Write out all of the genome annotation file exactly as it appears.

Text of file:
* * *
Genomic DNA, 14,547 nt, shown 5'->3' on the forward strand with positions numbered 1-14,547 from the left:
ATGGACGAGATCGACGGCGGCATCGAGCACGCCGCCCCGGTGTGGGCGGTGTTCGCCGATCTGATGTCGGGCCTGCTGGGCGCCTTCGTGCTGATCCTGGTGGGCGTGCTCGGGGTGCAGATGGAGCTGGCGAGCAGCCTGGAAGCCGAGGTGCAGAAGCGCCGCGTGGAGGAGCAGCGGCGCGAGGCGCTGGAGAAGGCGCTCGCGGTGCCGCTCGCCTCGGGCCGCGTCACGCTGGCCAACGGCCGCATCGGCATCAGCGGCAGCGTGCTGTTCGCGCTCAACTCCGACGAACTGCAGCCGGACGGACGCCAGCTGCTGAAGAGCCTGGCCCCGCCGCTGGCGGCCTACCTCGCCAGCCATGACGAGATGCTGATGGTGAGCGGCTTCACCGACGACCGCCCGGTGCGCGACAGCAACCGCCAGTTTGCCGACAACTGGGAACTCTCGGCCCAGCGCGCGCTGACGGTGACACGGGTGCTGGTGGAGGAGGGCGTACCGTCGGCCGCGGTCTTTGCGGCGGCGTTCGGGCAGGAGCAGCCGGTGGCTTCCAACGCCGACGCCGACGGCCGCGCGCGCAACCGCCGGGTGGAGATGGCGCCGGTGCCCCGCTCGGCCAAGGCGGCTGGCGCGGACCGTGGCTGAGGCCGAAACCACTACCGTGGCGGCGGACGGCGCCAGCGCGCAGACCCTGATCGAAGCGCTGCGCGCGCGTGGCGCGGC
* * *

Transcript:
Genomic DNA, 14,547 nt, shown 5'->3' on the forward strand with positions numbered 1-14,547 from the left:
ATGGACGAGATCGACGGCGGCATCGAGCACGCCGCCCCGGTGTGGGCGGTGTTCGCCGATCTGATGTCGGGCCTGCTGGGCGCCTTCGTGCTGATCCTGGTGGGCGTGCTCGGGGTGCAGATGGAGCTGGCGAGCAGCCTGGAAGCCGAGGTGCAGAAGCGCCGCGTGGAGGAGCAGCGGCGCGAGGCGCTGGAGAAGGCGCTCGCGGTGCCGCTCGCCTCGGGCCGCGTCACGCTGGCCAACGGCCGCATCGGCATCAGCGGCAGCGTGCTGTTCGCGCTCAACTCCGACGAACTGCAGCCGGACGGACGCCAGCTGCTGAAGAGCCTGGCCCCGCCGCTGGCGGCCTACCTCGCCAGCCATGACGAGATGCTGATGGTGAGCGGCTTCACCGACGACCGCCCGGTGCGCGACAGCAACCGCCAGTTTGCCGACAACTGGGAACTCTCGGCCCAGCGCGCGCTGACGGTGACACGGGTGCTGGTGGAGGAGGGCGTACCGTCGGCCGCGGTCTTTGCGGCGGCGTTCGGGCAGGAGCAGCCGGTGGCTTCCAACGCCGACGCCGACGGCCGCGCGCGCAACCGCCGGGTGGAGATGGCGCCGGTGCCCCGCTCGGCCAAGGCGGCTGGCGCGGACCGTGGCTGAGGCCGAAACCACTACCGTGGCGGCGGACGGCGCCAGCGCGCAGACCCTGATCGAAGCGCTGCGCGCGCGTGGCGCGGC